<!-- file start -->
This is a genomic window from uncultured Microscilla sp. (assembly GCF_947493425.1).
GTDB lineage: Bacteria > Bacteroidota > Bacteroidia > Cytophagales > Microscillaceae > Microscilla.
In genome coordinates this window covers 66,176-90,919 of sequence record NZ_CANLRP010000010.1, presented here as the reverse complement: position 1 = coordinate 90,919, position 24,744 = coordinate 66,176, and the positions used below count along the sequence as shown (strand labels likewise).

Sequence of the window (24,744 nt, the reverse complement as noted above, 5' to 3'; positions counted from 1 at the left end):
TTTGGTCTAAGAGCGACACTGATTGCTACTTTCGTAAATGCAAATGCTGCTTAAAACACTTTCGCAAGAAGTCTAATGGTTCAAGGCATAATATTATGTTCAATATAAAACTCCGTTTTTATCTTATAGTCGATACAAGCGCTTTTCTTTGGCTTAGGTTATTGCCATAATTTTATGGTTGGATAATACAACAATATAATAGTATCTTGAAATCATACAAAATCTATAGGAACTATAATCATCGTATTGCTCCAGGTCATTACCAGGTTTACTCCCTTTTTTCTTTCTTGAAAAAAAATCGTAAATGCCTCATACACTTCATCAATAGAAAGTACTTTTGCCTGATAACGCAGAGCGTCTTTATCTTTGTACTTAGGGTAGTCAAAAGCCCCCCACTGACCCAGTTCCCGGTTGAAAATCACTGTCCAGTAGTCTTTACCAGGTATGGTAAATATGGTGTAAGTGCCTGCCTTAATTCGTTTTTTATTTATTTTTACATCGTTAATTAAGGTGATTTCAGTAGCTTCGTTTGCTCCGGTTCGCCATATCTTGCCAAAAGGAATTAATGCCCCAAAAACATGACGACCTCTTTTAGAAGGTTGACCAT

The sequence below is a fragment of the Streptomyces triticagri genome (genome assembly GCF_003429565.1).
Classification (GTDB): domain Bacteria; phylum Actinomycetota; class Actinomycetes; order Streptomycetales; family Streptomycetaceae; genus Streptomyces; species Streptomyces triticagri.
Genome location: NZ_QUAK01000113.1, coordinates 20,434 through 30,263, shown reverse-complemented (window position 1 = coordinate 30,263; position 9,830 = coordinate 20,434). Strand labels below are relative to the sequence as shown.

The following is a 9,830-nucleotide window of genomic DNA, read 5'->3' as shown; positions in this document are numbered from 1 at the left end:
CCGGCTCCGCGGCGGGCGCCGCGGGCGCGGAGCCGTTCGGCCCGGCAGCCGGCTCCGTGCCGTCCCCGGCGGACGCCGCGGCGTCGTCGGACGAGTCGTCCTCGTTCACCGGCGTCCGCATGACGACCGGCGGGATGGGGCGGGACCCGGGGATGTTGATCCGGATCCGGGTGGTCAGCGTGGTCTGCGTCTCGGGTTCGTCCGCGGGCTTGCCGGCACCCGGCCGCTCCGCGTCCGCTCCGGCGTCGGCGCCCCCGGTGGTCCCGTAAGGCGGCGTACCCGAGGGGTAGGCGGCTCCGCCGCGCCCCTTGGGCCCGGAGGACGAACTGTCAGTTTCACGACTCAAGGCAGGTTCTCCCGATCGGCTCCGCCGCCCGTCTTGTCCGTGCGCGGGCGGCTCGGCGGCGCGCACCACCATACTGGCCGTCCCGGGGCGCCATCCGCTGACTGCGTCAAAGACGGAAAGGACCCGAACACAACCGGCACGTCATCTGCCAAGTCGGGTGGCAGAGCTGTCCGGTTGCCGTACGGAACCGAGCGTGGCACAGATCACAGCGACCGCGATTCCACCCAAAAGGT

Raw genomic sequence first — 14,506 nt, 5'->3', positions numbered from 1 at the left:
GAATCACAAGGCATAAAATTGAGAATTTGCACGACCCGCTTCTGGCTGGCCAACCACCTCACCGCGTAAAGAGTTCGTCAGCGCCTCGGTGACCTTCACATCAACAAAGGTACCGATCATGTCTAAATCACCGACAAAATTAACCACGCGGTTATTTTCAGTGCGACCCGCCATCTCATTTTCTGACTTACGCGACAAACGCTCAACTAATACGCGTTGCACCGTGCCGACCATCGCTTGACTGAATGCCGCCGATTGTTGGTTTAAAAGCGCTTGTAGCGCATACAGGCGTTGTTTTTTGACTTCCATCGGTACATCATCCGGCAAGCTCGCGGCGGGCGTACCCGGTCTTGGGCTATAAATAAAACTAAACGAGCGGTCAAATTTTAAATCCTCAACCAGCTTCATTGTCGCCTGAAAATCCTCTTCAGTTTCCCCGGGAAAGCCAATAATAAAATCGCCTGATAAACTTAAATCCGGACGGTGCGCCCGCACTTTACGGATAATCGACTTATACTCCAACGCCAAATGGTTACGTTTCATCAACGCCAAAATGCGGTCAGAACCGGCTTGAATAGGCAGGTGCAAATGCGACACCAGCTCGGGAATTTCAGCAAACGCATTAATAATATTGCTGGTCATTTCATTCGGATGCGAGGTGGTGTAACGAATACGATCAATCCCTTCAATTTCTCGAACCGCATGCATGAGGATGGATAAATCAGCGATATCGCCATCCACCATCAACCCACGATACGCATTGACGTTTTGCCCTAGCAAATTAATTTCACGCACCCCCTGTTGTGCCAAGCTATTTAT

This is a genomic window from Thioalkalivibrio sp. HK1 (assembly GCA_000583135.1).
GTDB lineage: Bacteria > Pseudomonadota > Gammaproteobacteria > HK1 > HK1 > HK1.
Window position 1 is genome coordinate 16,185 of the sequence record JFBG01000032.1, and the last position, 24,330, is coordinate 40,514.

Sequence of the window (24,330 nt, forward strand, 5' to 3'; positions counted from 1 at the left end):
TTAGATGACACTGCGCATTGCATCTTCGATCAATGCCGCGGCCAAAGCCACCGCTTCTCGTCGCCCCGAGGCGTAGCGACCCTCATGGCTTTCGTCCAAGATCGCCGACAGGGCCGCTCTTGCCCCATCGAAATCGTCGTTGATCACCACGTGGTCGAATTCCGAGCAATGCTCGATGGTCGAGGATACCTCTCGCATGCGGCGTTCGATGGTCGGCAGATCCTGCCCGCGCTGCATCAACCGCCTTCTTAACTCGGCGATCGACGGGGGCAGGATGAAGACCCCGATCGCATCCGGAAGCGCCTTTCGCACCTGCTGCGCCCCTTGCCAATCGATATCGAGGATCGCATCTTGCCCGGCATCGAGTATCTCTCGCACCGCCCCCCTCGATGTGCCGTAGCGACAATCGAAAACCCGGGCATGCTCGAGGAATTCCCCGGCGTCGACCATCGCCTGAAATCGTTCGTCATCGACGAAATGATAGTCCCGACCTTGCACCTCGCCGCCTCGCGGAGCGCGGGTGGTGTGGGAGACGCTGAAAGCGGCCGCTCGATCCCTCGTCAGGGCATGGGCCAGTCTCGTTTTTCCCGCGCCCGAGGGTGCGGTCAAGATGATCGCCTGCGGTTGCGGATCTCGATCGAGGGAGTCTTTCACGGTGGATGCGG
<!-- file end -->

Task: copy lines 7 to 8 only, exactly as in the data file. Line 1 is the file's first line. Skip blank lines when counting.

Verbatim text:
Classification (GTDB): domain Bacteria; phylum Actinomycetota; class Actinomycetes; order Streptomycetales; family Streptomycetaceae; genus Streptomyces; species Streptomyces triticagri.
Genome location: NZ_QUAK01000113.1, coordinates 20,434 through 30,263, shown reverse-complemented (window position 1 = coordinate 30,263; position 9,830 = coordinate 20,434). Strand labels below are relative to the sequence as shown.